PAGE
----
The Pennsylvania Department of Labor & Industry is responsible for enforcement of energy code requirements (and all other building code requirements) in all State-owned buildings, no matter where they are located. State-funded buildings that are not owned by the State are approved for energy compliance by all municipalities that have elected to administer and enforce the Uniform Construction Code (UCC) or, where municipalities have elected not to enforce the UCC, by the Department (commercial construction) and certified third-party agencies (residential construction) hired by the residential property owner.
The Pennsylvania Department of Labor and Industry (DLI) has the authority and responsibility to promulgate and upgrade commercial and residential energy standards, respectively, every three years, through the state's regulatory process. The code modification process does not involve public meetings, if the regulatory changes proposed only entail the adoption of the latest versions of the ICC International Codes.
Municipalities are intended to be the primary enforcement agents of energy and other building code requirements, but they are allowed to opt out of this responsibility.
As of January 1, 2011, 2,396 (94.5%) municipalities have elected to administer and enforce the UCC (are "opt-ins") and 166 (5.5%) have elected not to administer and enforce the UCC (are "opt-outs").
Opt-in municipalities may enforce the UCC in a variety of ways. They may employ their own code officials. They may retain one or more third-party agencies to enforce the UCC on their behalf. They may utilize an inter-municipal agreement that allows multiple municipalities to provide code enforcement services through a single agency. And, they may contract with a neighboring municipality to utilize its code enforcement officers.
In opt-out municipalities, the Department of Labor & Industry performs all commercial code enforcement; certified third-party agencies hired by individual property owners perform residential code enforcement.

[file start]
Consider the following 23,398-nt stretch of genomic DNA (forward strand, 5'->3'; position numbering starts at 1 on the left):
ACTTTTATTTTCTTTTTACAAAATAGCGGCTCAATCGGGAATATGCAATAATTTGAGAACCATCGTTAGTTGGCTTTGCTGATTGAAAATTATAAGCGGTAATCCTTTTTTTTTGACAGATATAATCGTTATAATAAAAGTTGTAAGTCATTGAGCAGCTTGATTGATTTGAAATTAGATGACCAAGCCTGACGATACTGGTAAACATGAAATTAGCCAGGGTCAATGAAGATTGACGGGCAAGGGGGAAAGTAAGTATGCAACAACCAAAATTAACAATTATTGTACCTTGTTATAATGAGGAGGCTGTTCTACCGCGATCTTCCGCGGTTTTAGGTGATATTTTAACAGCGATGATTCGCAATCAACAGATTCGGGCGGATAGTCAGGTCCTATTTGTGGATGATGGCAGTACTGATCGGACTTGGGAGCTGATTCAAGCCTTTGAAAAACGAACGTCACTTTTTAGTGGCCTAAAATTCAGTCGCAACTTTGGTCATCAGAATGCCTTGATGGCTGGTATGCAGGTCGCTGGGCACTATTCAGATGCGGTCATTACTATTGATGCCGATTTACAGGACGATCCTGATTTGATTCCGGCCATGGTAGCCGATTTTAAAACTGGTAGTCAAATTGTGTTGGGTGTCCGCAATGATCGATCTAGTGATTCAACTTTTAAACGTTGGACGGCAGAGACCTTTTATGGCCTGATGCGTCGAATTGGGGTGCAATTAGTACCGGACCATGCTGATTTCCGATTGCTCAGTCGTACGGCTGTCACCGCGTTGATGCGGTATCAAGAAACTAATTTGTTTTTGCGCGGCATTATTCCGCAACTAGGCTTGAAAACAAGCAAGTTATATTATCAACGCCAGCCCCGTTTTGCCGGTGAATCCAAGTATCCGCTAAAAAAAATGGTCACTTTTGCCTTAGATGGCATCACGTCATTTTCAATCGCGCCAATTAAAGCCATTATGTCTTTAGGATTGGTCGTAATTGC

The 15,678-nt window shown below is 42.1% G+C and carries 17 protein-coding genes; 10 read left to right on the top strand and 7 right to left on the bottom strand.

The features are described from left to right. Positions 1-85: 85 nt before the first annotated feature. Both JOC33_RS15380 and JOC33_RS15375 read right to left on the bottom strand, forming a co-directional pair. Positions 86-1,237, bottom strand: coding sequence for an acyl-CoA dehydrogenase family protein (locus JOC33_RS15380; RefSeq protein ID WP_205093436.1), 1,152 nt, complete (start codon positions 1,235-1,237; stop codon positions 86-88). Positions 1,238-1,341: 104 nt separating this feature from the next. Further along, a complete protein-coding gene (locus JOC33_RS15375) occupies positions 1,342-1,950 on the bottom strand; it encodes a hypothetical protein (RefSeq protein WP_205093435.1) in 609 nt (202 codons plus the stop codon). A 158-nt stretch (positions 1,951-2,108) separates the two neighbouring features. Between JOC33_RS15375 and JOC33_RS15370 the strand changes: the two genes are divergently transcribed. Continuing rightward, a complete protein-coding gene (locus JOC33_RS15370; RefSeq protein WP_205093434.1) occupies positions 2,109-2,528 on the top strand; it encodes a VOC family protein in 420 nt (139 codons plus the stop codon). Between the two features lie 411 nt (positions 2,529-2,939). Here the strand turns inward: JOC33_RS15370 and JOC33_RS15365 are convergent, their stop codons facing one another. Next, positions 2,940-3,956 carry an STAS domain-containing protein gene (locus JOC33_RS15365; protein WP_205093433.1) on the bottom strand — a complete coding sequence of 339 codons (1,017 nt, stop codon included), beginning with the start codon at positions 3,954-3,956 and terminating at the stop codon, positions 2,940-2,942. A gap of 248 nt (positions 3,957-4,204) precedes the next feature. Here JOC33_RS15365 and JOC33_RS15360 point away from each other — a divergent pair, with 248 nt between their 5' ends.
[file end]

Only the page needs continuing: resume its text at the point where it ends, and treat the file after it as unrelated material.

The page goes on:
In addition to the compliance paths in the 2009 IECC, REScheck and COMcheck are acceptable methods of compliance. For residential buildings, use of the prescriptive Alternative Residential Energy Provisions published by the Pennsylvania Housing Research Center is allowed.
The Pennsylvania Construction Code Act (Act 45 of 1999) established a State building code, the Uniform Construction Code (UCC), that must be complied with in all Pennsylvania jurisdictions.
The PA UCC first took effect on April 9, 2004 with the adoption and use of the ICC's International Codes 2003.
Effective December 31, 2006, the International Codes 2006 were adopted and enforced throughout Pennsylvania.
Effective December 31, 2009, the International Codes 2009 were adopted and enforced throughout Pennsylvania.
Currently, the UCC allows builders the choice between a number of compliance paths for residential construction. Builders may choose the 2009 IECC, the 2009 IRC (Chapter 11) or the 2009 Pennsylvania Alternative Residential Energy Provisions (PA-Alt). The PA-Alt is intended to be easier to use, an alternative to the 2006 IRC, and equivalent to the 2009 IECC. Previous versions of the PA-Alt were published in 2003 and 2006.
The next code changes will occur by December 31, 2012 (when the 2012 versions of the International Codes are adopted by regulation).
Pennsylvania's current residential code is the 2009 IECC, 2009 IRC, Chapter 11, and/or PA-Alt.
Adherence to Pennsylvania's Alternative Residential Energy Provisions 2009 is an acceptable means of demonstrating compliance with the energy conservation code requirements of the Uniform Construction Code.